Harley always has been a favorite of the coaches because of his work ethic and blocking acumen. But this was as dynamic as he has looked in his 11 career games at Miami.
“Jeff went out but I knew Mike Harley could hold his own,” Perry told WQAM. “He’s just as good.”
▪ DeeJay Dallas entered averaging two yards more per carry than Travis Homer, so it was encouraging to see Homer break tackles, as he so often did last season, and put together his best game of the season (13 carries for 114 yards, 8.8 average ).
Dallas, meantime, closed with 28 yards on seven carries and had two catches for 30 yards.
▪ Among freshmen, Brevin Jordan had by the far the biggest day (five catches, 67 yards) and Nesta Silvera had the biggest mistake, with a holding penalty that negated Thomas’ 80-yard punt return. But Silvera had a terrific stop on a third down FIU run.
Running back Cam’Ron Davis started the second half, as did receiver Marquez Ezzard, who had one catch for seven yards. Richt told ESPN that Davis could be an every-down pack because he’s skilled as a receiver, and he flashed Saturday (five carries, 24 yards). Lorenzo Lingard had 10 carries for 50 yards.
Freshman receiver Mark Pope ran for four yards on a reverse near the FIU goal-line. But UM’s freshmen defensive backs were either out of position or missed assignments on several plays during FIU’s late rally. Gilbert Frierson was beaten on FIU’s last touchdown.
▪ Left tackle Tyree St. Louis was beaten for a sack of Perry, but UM recovered. With Navaughn Donaldson uneven in his first year at right tackle – and St. Louis hardly perfect – the Canes likely will continue giving freshman D.J. Scaife significant work at tackle. UM believes Scaife – who was called for a chop block late - has the potential to become a high-end lineman.
▪ How dominant has Gerald Willis been? He already has 10 tackles for loss in four games – including three Saturday – and that’s just 2.5 fewer than the team-leading 12.5 by Chad Thomas and RJ McIntosh Jr for all of last season.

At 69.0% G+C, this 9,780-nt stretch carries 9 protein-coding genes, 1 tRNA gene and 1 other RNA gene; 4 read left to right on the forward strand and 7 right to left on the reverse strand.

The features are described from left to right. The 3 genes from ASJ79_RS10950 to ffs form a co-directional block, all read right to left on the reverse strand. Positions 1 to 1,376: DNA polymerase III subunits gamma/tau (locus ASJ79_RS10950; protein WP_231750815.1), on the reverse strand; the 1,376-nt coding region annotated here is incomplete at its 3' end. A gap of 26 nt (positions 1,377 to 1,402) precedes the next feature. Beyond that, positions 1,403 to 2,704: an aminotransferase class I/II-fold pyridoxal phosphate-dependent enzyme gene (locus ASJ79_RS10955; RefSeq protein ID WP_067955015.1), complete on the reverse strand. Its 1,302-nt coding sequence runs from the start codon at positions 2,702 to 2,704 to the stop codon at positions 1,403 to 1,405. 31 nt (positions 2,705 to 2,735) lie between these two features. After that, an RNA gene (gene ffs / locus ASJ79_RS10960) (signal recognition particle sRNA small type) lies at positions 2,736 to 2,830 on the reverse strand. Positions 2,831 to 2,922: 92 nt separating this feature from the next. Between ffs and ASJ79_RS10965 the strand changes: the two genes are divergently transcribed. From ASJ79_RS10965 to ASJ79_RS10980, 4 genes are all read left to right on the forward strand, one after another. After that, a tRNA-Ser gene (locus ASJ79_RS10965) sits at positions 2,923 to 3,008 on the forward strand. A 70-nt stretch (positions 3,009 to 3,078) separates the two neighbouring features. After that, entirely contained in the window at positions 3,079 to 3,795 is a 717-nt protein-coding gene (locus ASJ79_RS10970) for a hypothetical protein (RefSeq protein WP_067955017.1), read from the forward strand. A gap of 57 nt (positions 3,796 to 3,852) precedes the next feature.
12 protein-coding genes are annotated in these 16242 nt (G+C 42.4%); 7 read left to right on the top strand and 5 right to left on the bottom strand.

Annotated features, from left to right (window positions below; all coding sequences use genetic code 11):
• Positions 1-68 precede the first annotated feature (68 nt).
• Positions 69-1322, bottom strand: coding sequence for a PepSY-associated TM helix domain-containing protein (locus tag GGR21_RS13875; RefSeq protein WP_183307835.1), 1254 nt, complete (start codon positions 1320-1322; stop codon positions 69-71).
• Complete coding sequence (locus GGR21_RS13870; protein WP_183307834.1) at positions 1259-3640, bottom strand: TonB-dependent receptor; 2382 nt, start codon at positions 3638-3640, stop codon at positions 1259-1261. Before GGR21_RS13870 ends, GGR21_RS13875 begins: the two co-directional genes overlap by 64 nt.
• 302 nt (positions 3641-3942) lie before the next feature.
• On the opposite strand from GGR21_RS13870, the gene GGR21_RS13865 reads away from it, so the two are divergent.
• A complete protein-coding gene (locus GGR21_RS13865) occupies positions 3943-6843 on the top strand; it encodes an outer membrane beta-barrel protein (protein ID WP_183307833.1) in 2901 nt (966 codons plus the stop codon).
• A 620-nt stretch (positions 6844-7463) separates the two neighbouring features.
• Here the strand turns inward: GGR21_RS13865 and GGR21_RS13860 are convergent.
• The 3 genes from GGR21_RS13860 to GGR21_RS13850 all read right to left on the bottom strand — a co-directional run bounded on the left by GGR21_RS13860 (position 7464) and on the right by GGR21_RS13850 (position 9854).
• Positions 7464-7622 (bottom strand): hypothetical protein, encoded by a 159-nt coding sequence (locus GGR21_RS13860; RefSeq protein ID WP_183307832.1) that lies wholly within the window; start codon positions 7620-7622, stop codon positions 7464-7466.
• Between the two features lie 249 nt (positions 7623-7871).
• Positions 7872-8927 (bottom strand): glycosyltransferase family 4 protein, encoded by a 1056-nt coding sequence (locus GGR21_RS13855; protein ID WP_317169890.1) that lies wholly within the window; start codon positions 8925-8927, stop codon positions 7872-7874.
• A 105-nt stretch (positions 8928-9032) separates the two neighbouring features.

▪ The best thing UM has done all season (beyond anything involving Jeff Thomas)? Third down defense.
The Canes entered having allowed third-down conversions a nation-leading 16.3 percent of the time (7 for 43). On Saturday, FIU was 3 for 14 on third downs.
▪ Quick stuff: The yardage margin at halftime (324 to 15) was more lopsided than UM’s yardage advantage against Savannah State. The final margin was 488-187, including 248-17 on rushing yards. Butch Davis’ vision of making FIU a Top 25 program is still far off… Trajan Bandy had a nifty pass breakup and remains UM’s best cornerback this season….
Brian Hightower got the starting nod at injured Ahmmon Richards’ receiving spot ahead of Darrell Langham… Venzell Boulware has moved ahead of Jahair Jones and started at left guard.... Cade Weldon fumbled on his fifth snap in relief of Rosier and Perry.... Rosier closed two for three for 16 yards, overthrowing Jordan on his incomplete pass.
▪ ESPN2 analyst Andre Ware not only didn’t apologize to Johnson on the air for saying he faked an injury last week, but he misidentified Sheldrick Redwine as Cedric Redwine and incorrectly said this was his first season at safety.
Then he admonished UM fans who booed punter Zach Feagles, telling them to “get a life,” and scolded UM for running the reverse late to Pope, claiming it was “rubbing it in.” And for good measure, he said FIU’s first touchdown was “karma” because it followed UM running that reverse.
UM HOOPS NOTE
▪ UM’s basketball team lost a likely rotation player when it dismissed skilled three-point shooter and Mt. Saint Mary’s transfer guard Miles Wilson from the team on Friday “for not meeting team expectations.”
Wilson averaged 11.8 points at Mt. Saint Mary’s two years ago before sitting out last season under NCAA transfer rules.
Here’s my post with Stan Van Gundy analyzing the Heat’s personnel.
Here’s my Dolphins post with nuggets on Cam Wake and Robert Quinn.
Here’s my Dolphins post with a look at what Albert Wilson has done better than any receiver in the league.